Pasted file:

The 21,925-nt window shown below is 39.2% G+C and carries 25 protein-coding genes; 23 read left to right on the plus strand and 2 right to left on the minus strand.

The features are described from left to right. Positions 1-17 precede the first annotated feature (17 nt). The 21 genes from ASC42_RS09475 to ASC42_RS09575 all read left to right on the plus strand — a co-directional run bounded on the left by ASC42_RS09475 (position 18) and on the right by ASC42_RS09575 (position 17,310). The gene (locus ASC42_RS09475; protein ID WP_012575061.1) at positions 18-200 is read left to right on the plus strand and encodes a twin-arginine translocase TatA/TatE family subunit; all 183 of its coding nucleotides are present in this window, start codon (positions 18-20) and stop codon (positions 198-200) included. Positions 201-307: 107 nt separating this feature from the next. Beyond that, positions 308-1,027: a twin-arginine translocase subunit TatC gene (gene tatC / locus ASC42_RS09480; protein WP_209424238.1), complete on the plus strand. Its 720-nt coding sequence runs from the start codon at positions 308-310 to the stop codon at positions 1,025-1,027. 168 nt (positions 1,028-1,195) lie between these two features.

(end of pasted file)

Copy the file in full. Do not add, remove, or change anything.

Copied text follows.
The 21,925-nt window shown below is 39.2% G+C and carries 25 protein-coding genes; 23 read left to right on the plus strand and 2 right to left on the minus strand.

The features are described from left to right. Positions 1-17 precede the first annotated feature (17 nt). The 21 genes from ASC42_RS09475 to ASC42_RS09575 all read left to right on the plus strand — a co-directional run bounded on the left by ASC42_RS09475 (position 18) and on the right by ASC42_RS09575 (position 17,310). The gene (locus ASC42_RS09475; protein ID WP_012575061.1) at positions 18-200 is read left to right on the plus strand and encodes a twin-arginine translocase TatA/TatE family subunit; all 183 of its coding nucleotides are present in this window, start codon (positions 18-20) and stop codon (positions 198-200) included. Positions 201-307: 107 nt separating this feature from the next. Beyond that, positions 308-1,027: a twin-arginine translocase subunit TatC gene (gene tatC / locus ASC42_RS09480; protein WP_209424238.1), complete on the plus strand. Its 720-nt coding sequence runs from the start codon at positions 308-310 to the stop codon at positions 1,025-1,027. 168 nt (positions 1,028-1,195) lie between these two features.